Getting the language of the period and place right…

One of the toughest things about writing is getting the language right. I don’t mean style or the order of words – I mean the actual vocabulary.

You work hard to draw your reader into your world, to have them believe in it, and each time you use an inappropriate word, you fling him or her back into the present. The moment someone is jerked out of their belief in your setting and period, you – the writer – have to struggle to regain their trust.

Some things are obvious. You can’t have a man living in a medieval world say “Ok”. But lots of other choices are more subtle. Can you have him say, “Run that by me one more time?” (Not in my book, you can’t. The phrase just sounds too modern.) Can you have someone in your made-up, pre-industrial fantasy world use the word “teenager”? Or does that sound too modern? Can the healer refer to a heart attack? Or a stroke? Or is he more likely to say apoplexy? Did Roman ladies wear “make-up” or is the word cosmetics better? I have just annoyed a reader by using the word “minutes” in a society that uses only sundials to tell the time. Appropriate or not? Not to that reader – it jerked her out of her sense of place, and that’s enough to have me think I shan’t do it again.

And then there’s those foreign words which we use all the time – but are they appropriate? Can you say “deja vu” in your world? What about “run amok”? “An Oedipus complex”? Or “spartan”?

Sometimes it’s the little things that count.


Getting the language of the period and place right… — 12 Comments

  1. I’m so sorry, Glenda!!

    I should have kept my big mouth shut. I so didn’t mean to upset you or cause you trouble. *hits head against nearest brick wall*

    I wasn’t truly annoyed, and while it did drop me out of the story, the next few lines always drew me right back in. I was more concerned with the fact that I might have missed a mention of a ‘clock’ somewhere along the way.

    I was talking to a friend about this just yesterday, and she told me I was a fool and that I shouldn’t let such things worry me. If the story’s good and the characters are intriguing, then forget it and just enjoy (which I did, very much so).

    Many apologies. I promise to keep my mouth shut in future. ๐Ÿ˜‰

    Cheers, Lisa.

  2. Lisa, I, for one, am very grateful you made that comment, because it has really helped me clarify a bunch of things.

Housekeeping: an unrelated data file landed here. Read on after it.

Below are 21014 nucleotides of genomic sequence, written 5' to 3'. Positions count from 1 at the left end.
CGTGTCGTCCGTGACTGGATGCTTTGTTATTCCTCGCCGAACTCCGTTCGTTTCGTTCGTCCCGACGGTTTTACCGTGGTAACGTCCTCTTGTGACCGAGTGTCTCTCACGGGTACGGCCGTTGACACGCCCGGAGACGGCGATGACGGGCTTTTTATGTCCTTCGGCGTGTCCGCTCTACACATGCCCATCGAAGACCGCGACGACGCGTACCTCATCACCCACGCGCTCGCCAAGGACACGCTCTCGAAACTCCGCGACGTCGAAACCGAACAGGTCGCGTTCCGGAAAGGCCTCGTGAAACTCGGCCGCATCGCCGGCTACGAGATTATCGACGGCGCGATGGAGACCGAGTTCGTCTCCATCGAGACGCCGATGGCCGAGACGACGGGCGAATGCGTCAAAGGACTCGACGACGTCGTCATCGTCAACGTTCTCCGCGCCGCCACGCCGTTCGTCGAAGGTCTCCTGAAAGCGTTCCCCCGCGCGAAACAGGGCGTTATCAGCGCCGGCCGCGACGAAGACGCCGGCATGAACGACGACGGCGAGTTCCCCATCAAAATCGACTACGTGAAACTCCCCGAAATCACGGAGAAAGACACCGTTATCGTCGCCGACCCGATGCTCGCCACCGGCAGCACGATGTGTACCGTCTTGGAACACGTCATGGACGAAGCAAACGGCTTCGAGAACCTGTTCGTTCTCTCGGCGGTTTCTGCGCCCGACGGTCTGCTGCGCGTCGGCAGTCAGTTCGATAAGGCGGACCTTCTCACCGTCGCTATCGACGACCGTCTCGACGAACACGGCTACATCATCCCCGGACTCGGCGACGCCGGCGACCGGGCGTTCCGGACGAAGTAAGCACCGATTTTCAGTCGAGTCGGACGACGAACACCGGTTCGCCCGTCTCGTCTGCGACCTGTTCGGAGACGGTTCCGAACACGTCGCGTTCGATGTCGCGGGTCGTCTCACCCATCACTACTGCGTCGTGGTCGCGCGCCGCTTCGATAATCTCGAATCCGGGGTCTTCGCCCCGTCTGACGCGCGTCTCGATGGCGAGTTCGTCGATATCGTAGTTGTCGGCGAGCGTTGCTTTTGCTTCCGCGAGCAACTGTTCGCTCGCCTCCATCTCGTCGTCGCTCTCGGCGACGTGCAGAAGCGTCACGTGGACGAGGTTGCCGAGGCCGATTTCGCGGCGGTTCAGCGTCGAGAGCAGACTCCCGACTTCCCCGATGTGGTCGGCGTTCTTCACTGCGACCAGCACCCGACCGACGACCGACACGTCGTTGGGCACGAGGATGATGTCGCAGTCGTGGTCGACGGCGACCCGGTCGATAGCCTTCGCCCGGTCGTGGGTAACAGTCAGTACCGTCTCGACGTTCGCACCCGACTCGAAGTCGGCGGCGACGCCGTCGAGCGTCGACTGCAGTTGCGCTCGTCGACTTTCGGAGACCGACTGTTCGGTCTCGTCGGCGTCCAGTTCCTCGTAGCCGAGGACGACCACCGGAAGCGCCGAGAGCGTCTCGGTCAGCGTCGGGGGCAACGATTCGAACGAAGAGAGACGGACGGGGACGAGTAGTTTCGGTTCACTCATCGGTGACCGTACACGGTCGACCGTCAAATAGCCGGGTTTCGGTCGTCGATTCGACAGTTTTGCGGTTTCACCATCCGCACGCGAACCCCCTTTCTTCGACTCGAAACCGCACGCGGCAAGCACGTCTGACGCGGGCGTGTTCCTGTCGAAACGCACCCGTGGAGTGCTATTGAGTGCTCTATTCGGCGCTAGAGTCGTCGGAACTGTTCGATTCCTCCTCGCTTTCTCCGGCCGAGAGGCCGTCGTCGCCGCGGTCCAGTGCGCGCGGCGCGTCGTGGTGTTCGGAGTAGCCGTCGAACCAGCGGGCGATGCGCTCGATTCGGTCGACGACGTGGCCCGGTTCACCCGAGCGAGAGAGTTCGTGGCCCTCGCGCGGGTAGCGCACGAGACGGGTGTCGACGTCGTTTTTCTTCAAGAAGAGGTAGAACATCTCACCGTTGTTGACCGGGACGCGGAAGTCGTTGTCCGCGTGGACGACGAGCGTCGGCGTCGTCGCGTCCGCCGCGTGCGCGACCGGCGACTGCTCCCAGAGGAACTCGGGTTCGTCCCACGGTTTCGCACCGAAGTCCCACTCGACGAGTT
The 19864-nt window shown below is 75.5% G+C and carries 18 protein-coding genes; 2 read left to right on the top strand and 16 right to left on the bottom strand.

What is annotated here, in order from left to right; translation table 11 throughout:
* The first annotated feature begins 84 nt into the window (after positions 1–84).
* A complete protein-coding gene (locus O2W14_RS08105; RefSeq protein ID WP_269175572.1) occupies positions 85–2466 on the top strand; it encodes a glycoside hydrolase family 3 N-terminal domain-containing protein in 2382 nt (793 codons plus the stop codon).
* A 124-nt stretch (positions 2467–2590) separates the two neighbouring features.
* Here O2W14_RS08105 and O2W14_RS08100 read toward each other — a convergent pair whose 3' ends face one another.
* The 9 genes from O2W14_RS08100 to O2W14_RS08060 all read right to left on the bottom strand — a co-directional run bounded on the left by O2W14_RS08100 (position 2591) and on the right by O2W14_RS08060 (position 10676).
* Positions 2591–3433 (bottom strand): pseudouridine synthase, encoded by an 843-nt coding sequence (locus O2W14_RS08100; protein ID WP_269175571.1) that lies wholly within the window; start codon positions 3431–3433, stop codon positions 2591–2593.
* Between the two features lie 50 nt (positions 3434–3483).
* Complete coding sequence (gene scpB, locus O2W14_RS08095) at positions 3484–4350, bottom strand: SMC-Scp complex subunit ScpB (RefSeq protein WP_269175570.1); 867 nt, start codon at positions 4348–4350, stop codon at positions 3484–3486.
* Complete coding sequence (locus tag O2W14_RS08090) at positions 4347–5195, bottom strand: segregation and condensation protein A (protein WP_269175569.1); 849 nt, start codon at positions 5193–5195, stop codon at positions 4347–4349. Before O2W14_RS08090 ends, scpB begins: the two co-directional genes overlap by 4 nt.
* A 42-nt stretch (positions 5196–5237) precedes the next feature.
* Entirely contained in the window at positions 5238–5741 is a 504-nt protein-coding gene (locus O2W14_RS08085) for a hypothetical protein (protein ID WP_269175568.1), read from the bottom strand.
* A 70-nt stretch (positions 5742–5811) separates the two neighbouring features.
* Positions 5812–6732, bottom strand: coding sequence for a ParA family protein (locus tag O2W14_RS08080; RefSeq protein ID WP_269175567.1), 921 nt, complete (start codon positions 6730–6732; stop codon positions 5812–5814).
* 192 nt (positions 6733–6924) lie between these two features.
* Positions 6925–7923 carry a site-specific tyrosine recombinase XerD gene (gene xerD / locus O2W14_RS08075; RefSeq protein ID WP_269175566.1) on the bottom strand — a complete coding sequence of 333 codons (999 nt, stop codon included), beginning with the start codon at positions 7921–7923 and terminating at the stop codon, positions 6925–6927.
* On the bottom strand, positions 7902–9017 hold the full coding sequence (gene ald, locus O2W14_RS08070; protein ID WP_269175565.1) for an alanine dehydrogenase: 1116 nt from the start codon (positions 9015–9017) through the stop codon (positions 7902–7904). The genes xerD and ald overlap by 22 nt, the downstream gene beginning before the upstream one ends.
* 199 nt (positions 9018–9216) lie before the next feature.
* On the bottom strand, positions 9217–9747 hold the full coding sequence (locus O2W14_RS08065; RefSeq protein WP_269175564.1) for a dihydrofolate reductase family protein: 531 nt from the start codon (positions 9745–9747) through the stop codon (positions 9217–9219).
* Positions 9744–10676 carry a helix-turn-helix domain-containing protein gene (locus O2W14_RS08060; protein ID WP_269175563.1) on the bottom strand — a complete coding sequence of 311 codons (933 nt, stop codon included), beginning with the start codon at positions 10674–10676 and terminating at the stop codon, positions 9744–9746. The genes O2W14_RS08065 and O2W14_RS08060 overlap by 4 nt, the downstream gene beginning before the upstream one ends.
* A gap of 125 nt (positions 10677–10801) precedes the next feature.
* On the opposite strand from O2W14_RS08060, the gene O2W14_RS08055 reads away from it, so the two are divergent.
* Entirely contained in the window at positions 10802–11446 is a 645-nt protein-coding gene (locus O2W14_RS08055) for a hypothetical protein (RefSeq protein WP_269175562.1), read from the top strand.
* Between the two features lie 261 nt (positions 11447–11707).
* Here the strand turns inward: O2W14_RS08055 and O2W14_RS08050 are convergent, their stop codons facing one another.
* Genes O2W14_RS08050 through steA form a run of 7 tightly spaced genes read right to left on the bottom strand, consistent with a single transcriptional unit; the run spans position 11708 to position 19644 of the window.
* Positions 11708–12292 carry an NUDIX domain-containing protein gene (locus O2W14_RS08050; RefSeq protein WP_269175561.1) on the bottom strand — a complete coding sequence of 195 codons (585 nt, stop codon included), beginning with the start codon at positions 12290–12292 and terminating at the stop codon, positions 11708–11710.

3. Yes, I agree with Gillian, Lisa. If it annoyed you, say so – we can only learn from our readers! I love feedback, all feedback.

    And now I am going across to Gillian’s blog, cos I know I shall learn a whole heap of stuff there too…

  4. Remeber reading a discussion where one writer used the word “donjon” instead of the expected “keep” because she discovered that “keep” was of a later vintage than her period.
    I solved that by using “donjon” when the 12th c. character speaks of his dwelling ni the bailey upon the motte, and “keep” in my time-traveling heroine’s pov.

  5. I think it depends. I’m very much opposed to non-English words/terms in a fantasy novel, because within the context of the book English becomes the default language of the new world and is therefore invisible.

    The minute you introduce French or German or whatever you’re reminding the reader that this *isn’t* the default language of the new world and you break the bubble.

    Ditto blatantly anachronistic terminology. If it’s identifiably from an era not a subject of the story, you pull the reader out.

    I think some language becomes almost invisible, and doesn’t register as ‘wrong’ to a reader. I feel the same way about animals in fantasy, actually. Some translate as almost neutral, I think, and some, for me, really really don’t. Generic animals like horses, cows, goats, sheep — to me they become invisible. But some animals, like armadillos, racoons, kangaroos … to me they are so identified with this world that I can’t believe in a fantasy setting unless it’s an AU.

    Great topic, Glenda.


  6. Mm – I agree with Karen. It’s no good writing a medieval fantasy in Chaucer’s English, is it? We have to pretend the work has been translated. OTOH, I feel uncomfortable when medieval characters use modern slang. Of course they would use slang and colloquialisms in their own tongue, but to introduce “Hi” and “OK” into a conversation about curtain walls, keeps and trebouchets is just too jolting. As with all things, the middle path is probably best.

    My big bugbear is things like weights and measures when I’m writing about an invented world. I absolutely agonise over this one! Is a mile still a mile on a planet long ago and far away?

  7. Lot’s of wise words here in the comments, and on Gillian’s blog too.

    I think I might blog about this again…

    I guess the important thing is always not to jerk the reader out of your world. The problem is when you don’t realise what will invoke the knee jerk! (Like “minutes”…sorry Lisa; it is going to haunt me…lol)

  8. ๐Ÿ˜‰

    The knee jerk elements are going to be different for all readers. The minutes caught my eye, but most other people will skim over it. Whereas someone pulled me up for using ‘creek’ not ‘stream’ in one of my novels, said it made it ‘Australian’ and readers weren’t going to like that. I don’t have kangaroos in the novel, but I did want that Australian cant to the novel, so creek it was and will stay. Just to be a tease, in that novel I couldn’t be bothered working out a different time measurement system, so I went with clocks capable of measuring minutes (to be fair there are other such period pieces of technology like steam engines and revolvers).

    I think the ‘minutes thing’ is going to haunt me too…

    Cheers, Lisa.

  9. Yes, that sort of surprised this Ozzie here, too. Creek is not popular in the UK, but it sure is common in parts of the US and I suspect in Canada as well.

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